Band leader Anderson has always denied that Aqualung was a concept album even if side one of the original vinyl release was a group of character sketches and side two was a series of rants against organized religion. In reaction to it all he decided to create the mother of all concept albums and in the early seventies, at least, that goal was achieved.

I was the program director of my college radio station when this album was issued and I remember not knowing what to do with it as it contained one 43 minute song. The album was structured around a poem by a make believe boy who was really Ian Anderson in disguise. Even the cover was a spoof as it was a copy of a fictitious newspaper. It may have been all in good fun but it became Tull’s first number one album in The United States.

Anderson expands his choice of instruments as acoustic guitar, violin, and trumpet join his usual expertise on the flute. Lead guitarist Martin Barre and keyboardist John Evan had settled in as perfect compliments to Anderson’s flights of fancy. The new addition was Barriemore Barlow who had taken over as the drummer.

While I would have preferred the work to have been divided into tracks or songs and it could have easily been accomplished as there are a number of transitions points which connect mood and tempo changes, it remains a brilliantly conceived and played piece of music. It is an early example of what would become known as progressive rock and as such was a ground breaking release during 1972.

It is an album which requires the listener to pay attention as the mood, structures, textures, and melodies are constantly changing. The lyrics contain wonderful imagery and a lot of hidden meanings which also require your attention. It ends up as an album you really need to be in the mood to play as it requires a commitment of time in order to feel and appreciate it full impact.

The album is a little dated today as the contemporary issues of 1972 are not so current anymore. Still the music will challenge and ultimately satisfy.Thick As A Brick may mean stupid or dull but the album is anything but.

Article first published as on Blogcritics.org


Aqualung by Jethro Tull

May 1, 2010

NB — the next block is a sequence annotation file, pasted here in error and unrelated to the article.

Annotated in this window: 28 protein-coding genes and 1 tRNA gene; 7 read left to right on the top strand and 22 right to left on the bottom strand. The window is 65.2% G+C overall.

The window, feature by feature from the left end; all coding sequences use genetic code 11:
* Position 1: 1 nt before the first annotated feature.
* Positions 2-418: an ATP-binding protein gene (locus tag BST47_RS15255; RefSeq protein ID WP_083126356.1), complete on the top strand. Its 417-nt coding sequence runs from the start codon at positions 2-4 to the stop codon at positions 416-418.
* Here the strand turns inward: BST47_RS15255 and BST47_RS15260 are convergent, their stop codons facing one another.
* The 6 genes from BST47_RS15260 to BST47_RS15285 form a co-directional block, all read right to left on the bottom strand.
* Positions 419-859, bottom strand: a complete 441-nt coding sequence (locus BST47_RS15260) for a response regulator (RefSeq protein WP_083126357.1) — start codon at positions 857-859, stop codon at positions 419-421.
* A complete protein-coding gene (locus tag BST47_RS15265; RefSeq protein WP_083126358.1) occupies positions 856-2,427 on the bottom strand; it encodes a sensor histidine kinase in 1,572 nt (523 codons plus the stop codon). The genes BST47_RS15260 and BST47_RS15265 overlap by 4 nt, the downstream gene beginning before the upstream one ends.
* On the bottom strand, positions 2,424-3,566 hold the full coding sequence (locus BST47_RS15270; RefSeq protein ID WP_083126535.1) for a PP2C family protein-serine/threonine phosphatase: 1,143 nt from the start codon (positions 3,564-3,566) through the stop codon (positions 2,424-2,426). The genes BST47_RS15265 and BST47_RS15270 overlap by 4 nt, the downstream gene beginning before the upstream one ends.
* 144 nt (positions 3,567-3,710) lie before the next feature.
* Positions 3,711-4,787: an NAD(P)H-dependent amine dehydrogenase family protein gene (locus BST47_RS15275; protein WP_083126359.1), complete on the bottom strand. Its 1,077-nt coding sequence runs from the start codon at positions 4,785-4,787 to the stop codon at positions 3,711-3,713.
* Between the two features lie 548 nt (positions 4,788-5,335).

Every once in awhile an artist or group issues an album which just resonates down through music history. Jethro Tull created one of those albums when they released Aqualung during 1971.

During the previous three years they had evolved and honed their sound which now revolved around Ian Anderson’s vocals, songwriting, and frantic flute playing plus Martin Barre’s emergence as one of rock’s great guitarists. Also on hand were new bass player Jeffrey Hammond, drummer Clive Bunker, and keyboardist John Evan who had become the bands fifth member.

The opening six chords of the title song are some of the most memorable in rock. What follows are two songs about a pedophile and school prostitute and both are early seventies rock at its best. Anderson’s biting lyrics and accompanying vocal create a visual image of old Aqualung sitting on his park bench. “Cross Eyed Mary” both rocks and rolls her through school.

One of the beauties of the album is the short acoustic interludes which divide the harder rocking songs and allow the listener to catch their breath.

“Mother Goose” is a mostly acoustic tune which continues Anderson’s character sketches. It has a slight medieval feel which would be explored in depth in the future.

If side one of the original vinyl release explores the dark side of society; side two is Anderson’s rant against God or organized religion to be more precise. “My God,” with Martin Barre’s riffing, and “Hymn 43” is ten minutes of Tull rocking the church. After the short acoustic “Slipstream” they move to what would become their signature song.

“Locomotive Breath” begins with a bluesy piano solo and then hits rock mode with Barre’s guitar, Anderson’s vocal and one of the better flute solo’s of his career. The lyrics of Darwin and the church are secondary to the instrumental delights the song contains.

Aqualung would surprisingly only reach number seven on The American album charts but would continue to sell and sell and sell until it became their most commercially successful release selling over three million copies.

It remains their masterpiece and is essential listening not only if you are a Jethro Tull fan but for any fan of rock music.

Article first published as on Blogcritics.org


Benefit by Jethro Tull

April 29, 2010

Benefit was the third album issued by Jethro Tull. Released during the spring of 1970, it would prove to be a huge hit on both sides of the Atlantic Ocean and earn the group a gold record award for sales in The United States.